JATA - Spring 1984

Volume 5, No. 2

WORDS: A New Approach to Determining the Factors Affecting Tax Court Decisions Involving Real Estate Transactions

Ronald L. Taylor and Robert W. Ingram


This paper presents an alternative methodology for developing explanatory factors that are associated with Tax Court decisions. The WORDS computer program was used for measuring the content of narrative data in tax cases. The procedure is illustrated by developing factors that distinguish between capital gain and ordinary income in real estate transactions. The results are compared with another study on the same issue which used a traditional tax modeling methodology. Fifteen factors were identified by WORDS, of which seven were significant. A logistic regression model was able to classify correctly 80 percent of the total observations in a jackknife holdout sample, indicating that the WORDS themes were consistent across the sample and are reliable measures of important factors that influence Tax Court decisions.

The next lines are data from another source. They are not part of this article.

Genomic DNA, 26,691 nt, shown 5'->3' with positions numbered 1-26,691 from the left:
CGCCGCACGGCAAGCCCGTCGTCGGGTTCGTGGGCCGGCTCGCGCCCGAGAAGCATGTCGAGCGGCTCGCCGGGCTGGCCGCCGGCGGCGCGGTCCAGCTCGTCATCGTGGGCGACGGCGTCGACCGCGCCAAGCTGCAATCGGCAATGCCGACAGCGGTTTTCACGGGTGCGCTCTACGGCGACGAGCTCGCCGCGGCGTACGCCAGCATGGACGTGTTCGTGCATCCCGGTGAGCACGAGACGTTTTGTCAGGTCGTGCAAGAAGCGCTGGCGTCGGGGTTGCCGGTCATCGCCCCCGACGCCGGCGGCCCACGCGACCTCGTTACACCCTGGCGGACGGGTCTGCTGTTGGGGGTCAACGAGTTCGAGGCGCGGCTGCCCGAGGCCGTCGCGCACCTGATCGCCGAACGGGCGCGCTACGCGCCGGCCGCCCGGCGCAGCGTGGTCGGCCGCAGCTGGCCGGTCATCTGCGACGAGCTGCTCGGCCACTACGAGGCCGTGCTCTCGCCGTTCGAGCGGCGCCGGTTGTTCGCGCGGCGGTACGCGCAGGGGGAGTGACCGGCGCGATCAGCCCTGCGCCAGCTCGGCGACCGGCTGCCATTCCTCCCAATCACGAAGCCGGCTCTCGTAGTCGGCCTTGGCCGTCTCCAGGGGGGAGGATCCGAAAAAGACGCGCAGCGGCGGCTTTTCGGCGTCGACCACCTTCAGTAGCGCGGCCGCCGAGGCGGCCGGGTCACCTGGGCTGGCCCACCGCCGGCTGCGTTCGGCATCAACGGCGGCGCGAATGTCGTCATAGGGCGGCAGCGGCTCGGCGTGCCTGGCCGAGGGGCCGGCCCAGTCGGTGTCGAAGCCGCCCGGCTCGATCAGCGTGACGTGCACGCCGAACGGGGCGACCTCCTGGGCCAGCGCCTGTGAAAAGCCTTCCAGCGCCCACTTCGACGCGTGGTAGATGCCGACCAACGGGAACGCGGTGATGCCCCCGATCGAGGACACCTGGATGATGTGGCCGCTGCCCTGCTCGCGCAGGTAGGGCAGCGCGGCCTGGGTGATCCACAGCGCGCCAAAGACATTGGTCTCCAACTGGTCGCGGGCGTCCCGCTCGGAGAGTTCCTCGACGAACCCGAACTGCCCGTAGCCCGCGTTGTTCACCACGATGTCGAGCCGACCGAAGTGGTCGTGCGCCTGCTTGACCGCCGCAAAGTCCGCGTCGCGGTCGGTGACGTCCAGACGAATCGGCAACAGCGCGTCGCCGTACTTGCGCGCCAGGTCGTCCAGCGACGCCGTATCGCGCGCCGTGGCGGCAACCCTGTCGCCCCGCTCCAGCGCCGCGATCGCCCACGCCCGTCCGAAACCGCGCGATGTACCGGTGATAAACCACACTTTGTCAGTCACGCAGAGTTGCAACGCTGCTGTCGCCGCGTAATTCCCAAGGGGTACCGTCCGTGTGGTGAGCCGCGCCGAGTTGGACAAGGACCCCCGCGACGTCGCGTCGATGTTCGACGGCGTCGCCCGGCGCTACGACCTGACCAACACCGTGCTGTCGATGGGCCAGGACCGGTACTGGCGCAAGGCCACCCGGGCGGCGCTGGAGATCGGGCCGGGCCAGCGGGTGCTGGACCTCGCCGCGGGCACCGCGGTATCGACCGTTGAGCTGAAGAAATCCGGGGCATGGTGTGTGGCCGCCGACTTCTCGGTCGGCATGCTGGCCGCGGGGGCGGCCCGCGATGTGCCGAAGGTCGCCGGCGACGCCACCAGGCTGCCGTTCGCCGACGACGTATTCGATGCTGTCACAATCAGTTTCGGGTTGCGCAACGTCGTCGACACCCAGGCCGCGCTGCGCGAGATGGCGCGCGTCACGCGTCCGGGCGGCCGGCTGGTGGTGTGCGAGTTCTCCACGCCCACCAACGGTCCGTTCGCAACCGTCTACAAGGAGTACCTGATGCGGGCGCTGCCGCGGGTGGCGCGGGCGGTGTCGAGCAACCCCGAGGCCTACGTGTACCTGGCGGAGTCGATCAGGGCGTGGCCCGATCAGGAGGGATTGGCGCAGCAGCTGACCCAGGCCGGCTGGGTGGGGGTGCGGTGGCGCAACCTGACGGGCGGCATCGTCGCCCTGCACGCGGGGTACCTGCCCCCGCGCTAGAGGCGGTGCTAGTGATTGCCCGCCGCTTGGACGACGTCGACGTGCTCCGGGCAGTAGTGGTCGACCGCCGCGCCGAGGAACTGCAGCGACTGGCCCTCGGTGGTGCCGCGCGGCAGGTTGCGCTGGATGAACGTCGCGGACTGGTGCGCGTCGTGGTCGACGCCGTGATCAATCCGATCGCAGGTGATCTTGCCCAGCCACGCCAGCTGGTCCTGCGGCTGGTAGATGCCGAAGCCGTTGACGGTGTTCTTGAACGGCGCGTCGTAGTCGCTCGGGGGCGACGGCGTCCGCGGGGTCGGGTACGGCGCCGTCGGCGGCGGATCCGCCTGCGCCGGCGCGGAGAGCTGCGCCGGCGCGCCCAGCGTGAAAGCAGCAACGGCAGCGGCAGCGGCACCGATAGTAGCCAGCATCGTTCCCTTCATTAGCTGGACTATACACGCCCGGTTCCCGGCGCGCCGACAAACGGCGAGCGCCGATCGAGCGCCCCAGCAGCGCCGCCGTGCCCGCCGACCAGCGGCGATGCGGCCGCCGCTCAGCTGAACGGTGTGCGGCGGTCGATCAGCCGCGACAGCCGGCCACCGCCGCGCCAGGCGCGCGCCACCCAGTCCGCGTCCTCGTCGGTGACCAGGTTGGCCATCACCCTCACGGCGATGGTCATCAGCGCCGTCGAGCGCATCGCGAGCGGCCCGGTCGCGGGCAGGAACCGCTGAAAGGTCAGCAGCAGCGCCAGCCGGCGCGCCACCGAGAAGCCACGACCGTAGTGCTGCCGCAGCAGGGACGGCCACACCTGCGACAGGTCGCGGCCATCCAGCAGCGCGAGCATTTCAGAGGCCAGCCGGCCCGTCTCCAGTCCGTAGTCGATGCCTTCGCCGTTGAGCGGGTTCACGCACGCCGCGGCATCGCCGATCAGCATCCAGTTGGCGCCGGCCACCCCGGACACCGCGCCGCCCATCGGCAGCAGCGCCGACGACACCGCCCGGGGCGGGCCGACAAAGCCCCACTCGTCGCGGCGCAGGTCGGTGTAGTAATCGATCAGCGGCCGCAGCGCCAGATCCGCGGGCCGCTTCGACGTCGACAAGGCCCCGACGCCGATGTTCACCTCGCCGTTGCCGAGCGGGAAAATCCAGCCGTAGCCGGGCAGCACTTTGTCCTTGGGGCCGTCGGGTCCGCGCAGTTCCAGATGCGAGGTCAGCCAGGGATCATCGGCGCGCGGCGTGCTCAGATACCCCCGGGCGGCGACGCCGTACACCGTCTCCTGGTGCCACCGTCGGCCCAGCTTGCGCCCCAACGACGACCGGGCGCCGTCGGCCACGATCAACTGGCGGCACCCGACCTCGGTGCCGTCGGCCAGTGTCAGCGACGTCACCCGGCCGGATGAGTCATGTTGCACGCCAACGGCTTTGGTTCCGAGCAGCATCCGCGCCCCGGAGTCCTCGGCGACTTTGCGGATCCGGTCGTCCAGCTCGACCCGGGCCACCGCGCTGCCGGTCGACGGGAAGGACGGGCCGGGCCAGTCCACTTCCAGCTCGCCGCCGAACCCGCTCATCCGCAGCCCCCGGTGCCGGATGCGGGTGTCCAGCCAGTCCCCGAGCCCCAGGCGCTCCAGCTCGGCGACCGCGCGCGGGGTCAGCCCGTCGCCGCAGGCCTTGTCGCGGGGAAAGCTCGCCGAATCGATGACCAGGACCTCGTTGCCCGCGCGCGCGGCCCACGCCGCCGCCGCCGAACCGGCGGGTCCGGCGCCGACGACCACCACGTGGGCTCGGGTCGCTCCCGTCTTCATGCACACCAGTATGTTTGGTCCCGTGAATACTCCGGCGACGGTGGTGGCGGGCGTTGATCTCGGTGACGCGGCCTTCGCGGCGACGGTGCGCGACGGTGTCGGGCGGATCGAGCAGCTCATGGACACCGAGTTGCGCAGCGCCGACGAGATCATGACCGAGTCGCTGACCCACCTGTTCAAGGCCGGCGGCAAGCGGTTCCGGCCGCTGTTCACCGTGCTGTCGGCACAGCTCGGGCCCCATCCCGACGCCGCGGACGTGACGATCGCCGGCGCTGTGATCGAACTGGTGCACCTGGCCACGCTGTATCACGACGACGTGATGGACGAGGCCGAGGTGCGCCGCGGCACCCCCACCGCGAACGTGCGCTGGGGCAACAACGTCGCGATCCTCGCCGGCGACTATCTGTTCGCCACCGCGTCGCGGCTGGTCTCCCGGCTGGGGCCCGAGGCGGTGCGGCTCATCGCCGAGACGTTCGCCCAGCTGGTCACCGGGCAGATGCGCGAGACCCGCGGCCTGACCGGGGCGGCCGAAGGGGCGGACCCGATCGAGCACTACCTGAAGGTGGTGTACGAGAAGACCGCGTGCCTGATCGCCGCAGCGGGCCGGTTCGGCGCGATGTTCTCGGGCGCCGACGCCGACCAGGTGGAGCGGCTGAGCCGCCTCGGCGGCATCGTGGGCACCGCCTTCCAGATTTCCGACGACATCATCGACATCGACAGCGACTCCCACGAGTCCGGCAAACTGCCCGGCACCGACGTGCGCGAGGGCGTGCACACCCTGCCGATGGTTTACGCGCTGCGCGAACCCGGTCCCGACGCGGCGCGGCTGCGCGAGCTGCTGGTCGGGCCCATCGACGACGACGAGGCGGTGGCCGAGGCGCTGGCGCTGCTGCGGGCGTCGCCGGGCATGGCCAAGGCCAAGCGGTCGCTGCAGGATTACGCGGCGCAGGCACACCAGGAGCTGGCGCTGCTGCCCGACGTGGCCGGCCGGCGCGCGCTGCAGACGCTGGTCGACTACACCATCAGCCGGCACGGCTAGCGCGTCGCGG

Valuation of Blocks of Stock: A Number of Unresolved Issues Still Remain

Sandra S. Kramer


Administration of the transfer taxes requires that all property transferred must be valued. When the property transferred is a block of corporate stock, that valuation task presents a myriad of problems. After decades of IRS pronouncements and judicial decisions dealing with this valuation task, many questions remain unanswered. This article discusses two of the many unresolved issues. First, the author presents the general framework for deciding if a minority discount, blockage discount, or control premium is applicable. Then, the article explores the question of precisely what stock is relevant to the valuation task and the role that family control of the corporation plays in the valuation process.

An Economic Perspective on the Certification of Specialists in Tax Accounting

Steven B. Johnson